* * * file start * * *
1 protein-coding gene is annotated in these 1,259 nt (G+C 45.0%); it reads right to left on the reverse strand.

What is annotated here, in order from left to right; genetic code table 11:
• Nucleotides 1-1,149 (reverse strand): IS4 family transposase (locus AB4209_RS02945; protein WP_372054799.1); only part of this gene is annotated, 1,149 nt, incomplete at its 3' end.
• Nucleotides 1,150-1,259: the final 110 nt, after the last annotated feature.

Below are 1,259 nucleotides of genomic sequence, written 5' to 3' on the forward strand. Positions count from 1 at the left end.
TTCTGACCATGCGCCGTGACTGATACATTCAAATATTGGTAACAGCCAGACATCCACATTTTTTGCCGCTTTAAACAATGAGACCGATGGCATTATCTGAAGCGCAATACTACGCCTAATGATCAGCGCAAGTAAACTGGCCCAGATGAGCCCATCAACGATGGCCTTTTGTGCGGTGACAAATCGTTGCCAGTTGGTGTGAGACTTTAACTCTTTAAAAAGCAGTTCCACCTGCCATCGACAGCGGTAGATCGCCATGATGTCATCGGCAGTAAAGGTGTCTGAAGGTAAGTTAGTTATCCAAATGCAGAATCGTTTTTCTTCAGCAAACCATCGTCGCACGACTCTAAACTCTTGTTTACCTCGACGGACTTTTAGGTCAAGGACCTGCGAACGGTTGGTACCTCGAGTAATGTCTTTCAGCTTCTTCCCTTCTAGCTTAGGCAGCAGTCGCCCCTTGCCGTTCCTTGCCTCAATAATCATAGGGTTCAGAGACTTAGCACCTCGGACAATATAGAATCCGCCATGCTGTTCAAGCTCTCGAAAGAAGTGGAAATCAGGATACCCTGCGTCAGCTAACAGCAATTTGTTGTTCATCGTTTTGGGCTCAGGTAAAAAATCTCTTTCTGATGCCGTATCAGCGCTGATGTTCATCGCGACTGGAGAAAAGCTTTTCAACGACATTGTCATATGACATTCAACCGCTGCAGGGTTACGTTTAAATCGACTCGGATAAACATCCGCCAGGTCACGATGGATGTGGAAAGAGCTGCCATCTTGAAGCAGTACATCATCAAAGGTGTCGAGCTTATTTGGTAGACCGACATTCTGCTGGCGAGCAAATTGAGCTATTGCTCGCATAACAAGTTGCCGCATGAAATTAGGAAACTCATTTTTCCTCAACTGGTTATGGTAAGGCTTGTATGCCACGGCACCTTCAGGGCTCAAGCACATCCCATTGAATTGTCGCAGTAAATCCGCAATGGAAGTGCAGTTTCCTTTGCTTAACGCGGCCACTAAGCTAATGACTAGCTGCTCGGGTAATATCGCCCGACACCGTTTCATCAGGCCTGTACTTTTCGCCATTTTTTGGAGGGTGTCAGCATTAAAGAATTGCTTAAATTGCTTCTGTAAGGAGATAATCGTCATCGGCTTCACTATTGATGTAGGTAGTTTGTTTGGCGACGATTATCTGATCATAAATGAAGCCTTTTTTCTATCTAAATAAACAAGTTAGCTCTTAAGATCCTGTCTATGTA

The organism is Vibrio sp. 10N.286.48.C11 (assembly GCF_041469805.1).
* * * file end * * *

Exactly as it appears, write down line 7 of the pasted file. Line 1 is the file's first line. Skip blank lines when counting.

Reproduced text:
The organism is Vibrio sp. 10N.286.48.C11 (assembly GCF_041469805.1).